For lipid analysis, run-to-run time was set at 28 min using a gradient program with two mobile phases (A – acetonitrile: H2O (60:40) + 0.1% formic acid + 10 mM ammonium formate and B - isopropanol: acetonitrile (90:10) + 0.1% formic acid + 10 mM ammonium formate). The gradient for phase A was 75% to 50% (0 to 4 min), then 50% to 3% (4 to 19 min), isocratic at 23 min, then increased from 3% to 75% (23 to 28 min). The injected volume was 5 µL, column temperature was 55°C, and the flow was set at 0.26 mL/min.

Mass spectrometry was performed using a detection system provided by MaXis Impact QTOF MS version 2012 (Bruker Daltonics, MA, US). The QTOF-ESI+-MS parameters were: ionization mode ESI positive, MS calibration with sodium formate, capillary voltage 3500 V, drying gas flow 12 L/min, and drying temperature 300°C.

Instrument control and data processing were done using specific software (Chromeleon, TofControl 3.2, HyStar 3.2, and Compass Data Analysis 4.2, provided by Bruker Daltonics).

Data processing and statistics

The base peak chromatograms were processed using Compass Data Analysis 4.2 with the Find Molecular Feature (FMF). Profile Analysis 2.1 (Bruker Daltonics) software was then used to generate a matrix based on the FMF. Parameters such as time alignment, spectral background extraction, MS recalibration, normalization by sum of bucket values in analysis, and 80% bucket filtration were used. For the multivariate and univariate statistical analysis, the Profile Analysis as well the MetaboAnalyst online software (https://www.metaboanalyst.ca/home.xhtml) were used on the final matrix.

The unsupervised multivariate principal component analysis (PCA) was first used to discriminate between the experimental groups (by scores and loadings) and to detect and eliminate the outliers. Then, partial least squares-discriminant analysis (PLS-DA) was performed. The relevance of each metabolite was quantified using the variable importance in projection (VIP) score and this was subsequently used to identify the putative biomarkers. Leave-one-out cross-validation (LOOCV) was performed on the PLS-DA model to find the most appropriate number of PLS components, minimize the risk of overfitting, and validate the results.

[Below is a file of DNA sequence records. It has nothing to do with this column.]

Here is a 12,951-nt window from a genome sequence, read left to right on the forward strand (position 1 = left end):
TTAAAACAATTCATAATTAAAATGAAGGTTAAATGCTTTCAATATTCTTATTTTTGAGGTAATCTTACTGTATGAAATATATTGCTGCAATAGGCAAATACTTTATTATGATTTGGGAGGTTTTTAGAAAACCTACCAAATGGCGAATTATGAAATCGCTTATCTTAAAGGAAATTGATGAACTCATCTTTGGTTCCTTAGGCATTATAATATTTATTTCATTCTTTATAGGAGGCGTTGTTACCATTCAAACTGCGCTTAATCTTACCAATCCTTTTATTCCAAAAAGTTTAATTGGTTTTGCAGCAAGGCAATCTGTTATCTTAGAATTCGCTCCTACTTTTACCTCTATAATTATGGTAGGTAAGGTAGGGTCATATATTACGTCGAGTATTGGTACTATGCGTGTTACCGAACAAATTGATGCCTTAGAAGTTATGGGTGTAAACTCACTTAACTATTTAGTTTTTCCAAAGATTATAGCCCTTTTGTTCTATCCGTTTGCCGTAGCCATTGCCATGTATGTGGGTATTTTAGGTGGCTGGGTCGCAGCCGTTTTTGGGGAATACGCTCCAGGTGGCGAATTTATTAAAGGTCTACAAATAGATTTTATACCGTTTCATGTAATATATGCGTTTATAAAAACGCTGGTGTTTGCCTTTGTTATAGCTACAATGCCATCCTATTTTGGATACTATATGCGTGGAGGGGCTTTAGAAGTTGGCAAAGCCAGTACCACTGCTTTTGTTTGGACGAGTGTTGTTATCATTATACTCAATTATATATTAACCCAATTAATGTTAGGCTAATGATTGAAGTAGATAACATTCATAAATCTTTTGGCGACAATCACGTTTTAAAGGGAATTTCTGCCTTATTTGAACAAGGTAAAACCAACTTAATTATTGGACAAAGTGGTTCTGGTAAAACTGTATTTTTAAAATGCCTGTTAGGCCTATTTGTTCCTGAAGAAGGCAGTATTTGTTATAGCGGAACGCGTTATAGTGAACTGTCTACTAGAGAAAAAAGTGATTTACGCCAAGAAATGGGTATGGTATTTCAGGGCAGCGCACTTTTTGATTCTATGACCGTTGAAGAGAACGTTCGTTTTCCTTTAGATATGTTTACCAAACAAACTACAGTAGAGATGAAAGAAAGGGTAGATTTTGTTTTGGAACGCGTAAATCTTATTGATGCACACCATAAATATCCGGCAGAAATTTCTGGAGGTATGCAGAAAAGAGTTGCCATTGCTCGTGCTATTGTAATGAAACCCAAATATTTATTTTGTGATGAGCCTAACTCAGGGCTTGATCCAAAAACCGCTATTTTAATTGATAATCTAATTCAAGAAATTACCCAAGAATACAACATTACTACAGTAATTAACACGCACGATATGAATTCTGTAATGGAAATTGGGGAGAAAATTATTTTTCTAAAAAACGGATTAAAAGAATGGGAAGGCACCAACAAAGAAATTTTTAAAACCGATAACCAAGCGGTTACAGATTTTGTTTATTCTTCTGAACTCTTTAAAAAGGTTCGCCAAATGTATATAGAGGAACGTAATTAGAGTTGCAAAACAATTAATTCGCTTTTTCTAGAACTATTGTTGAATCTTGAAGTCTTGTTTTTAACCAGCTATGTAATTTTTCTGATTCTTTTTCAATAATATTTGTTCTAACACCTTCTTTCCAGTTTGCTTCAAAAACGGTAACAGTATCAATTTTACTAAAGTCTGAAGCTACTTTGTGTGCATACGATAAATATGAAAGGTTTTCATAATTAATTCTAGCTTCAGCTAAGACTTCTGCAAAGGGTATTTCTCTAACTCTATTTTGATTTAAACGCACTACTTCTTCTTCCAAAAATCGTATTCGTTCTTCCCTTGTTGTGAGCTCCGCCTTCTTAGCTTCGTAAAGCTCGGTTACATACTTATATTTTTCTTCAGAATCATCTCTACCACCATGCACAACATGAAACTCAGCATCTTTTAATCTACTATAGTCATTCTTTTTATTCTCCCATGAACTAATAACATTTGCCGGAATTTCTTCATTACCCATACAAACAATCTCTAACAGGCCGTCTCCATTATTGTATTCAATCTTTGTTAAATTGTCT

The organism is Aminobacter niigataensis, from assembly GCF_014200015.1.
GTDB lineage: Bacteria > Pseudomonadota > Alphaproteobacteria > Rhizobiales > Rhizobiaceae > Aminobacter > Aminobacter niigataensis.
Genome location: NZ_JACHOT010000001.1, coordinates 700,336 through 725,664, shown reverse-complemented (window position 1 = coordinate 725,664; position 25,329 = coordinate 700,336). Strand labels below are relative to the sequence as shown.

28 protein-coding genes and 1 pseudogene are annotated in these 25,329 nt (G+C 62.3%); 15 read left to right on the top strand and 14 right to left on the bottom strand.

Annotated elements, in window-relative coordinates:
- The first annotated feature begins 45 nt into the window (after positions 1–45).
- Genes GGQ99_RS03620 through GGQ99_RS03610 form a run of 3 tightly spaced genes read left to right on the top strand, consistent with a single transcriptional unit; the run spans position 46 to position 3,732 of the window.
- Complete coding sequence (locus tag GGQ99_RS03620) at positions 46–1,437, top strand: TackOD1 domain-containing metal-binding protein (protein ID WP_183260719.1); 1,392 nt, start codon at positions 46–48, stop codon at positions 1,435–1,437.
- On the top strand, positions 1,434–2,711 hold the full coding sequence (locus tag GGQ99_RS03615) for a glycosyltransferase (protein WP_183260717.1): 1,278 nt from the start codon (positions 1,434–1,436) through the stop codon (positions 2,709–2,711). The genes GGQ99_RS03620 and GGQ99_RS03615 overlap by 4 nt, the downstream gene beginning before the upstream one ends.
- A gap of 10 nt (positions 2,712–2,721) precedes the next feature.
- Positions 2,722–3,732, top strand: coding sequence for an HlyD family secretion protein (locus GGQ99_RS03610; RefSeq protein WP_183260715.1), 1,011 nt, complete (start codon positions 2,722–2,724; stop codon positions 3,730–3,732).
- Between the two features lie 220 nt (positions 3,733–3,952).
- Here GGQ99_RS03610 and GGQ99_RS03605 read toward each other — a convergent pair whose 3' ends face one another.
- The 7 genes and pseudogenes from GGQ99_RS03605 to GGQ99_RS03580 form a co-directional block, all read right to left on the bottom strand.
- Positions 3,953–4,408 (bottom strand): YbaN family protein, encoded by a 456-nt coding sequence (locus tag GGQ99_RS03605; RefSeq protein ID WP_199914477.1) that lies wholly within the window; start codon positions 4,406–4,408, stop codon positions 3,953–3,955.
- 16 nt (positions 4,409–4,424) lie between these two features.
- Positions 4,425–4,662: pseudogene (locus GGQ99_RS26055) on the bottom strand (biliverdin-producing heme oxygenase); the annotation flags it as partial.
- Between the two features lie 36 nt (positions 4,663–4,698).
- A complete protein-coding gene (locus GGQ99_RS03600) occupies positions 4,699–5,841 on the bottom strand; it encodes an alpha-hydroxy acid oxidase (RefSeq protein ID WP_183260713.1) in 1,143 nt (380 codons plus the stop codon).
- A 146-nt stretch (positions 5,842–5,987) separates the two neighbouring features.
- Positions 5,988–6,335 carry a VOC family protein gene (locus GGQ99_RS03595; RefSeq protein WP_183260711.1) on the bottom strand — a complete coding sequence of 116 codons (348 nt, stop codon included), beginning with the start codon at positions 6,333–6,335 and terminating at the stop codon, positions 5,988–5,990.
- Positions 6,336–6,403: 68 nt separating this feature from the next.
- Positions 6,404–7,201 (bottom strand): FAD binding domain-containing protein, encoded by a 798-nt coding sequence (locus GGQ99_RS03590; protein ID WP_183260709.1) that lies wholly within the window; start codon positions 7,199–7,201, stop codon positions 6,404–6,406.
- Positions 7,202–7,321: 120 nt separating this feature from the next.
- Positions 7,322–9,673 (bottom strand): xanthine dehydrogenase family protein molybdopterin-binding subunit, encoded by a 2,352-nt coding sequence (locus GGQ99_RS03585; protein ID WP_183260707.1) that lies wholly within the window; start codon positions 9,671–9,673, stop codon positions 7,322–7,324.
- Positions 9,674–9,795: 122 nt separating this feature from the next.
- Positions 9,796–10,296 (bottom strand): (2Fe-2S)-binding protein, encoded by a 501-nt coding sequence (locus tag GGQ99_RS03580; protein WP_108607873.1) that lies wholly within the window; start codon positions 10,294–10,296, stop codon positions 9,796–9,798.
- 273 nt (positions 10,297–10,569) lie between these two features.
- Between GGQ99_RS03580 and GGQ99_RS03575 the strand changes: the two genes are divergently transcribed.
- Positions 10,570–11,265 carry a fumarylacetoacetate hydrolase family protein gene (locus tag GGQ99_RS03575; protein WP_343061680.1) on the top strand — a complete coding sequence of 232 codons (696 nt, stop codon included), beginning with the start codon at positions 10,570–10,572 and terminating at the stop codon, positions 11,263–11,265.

The MetaboAnalyst software was used to perform univariate analysis, to calculate the fold change (FC), and t-test p-values. Receiver operating characteristic curves (ROCs) and heatmaps, which can provide an intuitive visualization of the differences, were generated.

Molecule identification was made according to the Human Metabolome Database (http://www.hmdb.ca/) and Lipidomic Gateway (http://www.lipidmaps.org).

RESULTS

Patient data

All included patients were diagnosed with left or extensive UC (n = 17, female: male = 6:11, mean age 39 years) or colonic CD (n = 5, female: male = 3:2, mean age 43 years). The control group included 24 subjects (female: male = 14:10, mean age 29 years). All patients included in the study had active disease, confirmed by colonoscopy with targeted biopsy. The patients diagnosed with UC had an average clinical severity of 7.6, assessed using the UC Disease Activity Index (UCDAI) and an average endoscopic severity of 2.3, assessed using the Mayo Score. Patients with colonic CD had an average clinical severity of 182, assessed using the CD Activity Index (CDAI) and an average endoscopic severity of 12, using the Simple Endoscopic Score for CD (SES-CD).

Lipid profiling of colonic IBDs

Tetracosanoic acid, phosphatidylcholine (PC), lysophosphatidylcholine (LPC), sphingomyelin (SM), and diacylglycerol were significantly lower in patients with colonic IBD than in healthy controls, as previously reported [15].

The comparison between the UC and CD subgroups was made using multivariate and univariate statistical analysis (Figure 1). The cross-validation of PLS-DA showed that Q2 and R2 values were higher than 0.5 and the accuracy was higher than 0.85. The VIP scores that discriminated between the UC and colonic CD subgroups are shown in Figure 2. A total of 15 molecules with VIP values above 5 were identified, being significantly different between the colonic CD and UC subgroups.

FIGURE 1: The partial least squares-discriminant analysis (PLS-DA) 2D scores showing good discrimination between the ulcerative colitis [UC] (green) and colonic Crohn’s disease [CD] (red) subgroups. The shaded areas indicate the 95% confidence regions.
FIGURE 2: Identified mass-to-charge ratio (m/z) with the variable importance in projection (VIP) scores that discriminate between ulcerative colitis (UC) and colonic Crohn’s disease (CD) subgroups. The higher the VIP score, the better the capacity to discriminate between the two subgroups. The mini heatmap on the right indicates their concentration variations within the two subgroups.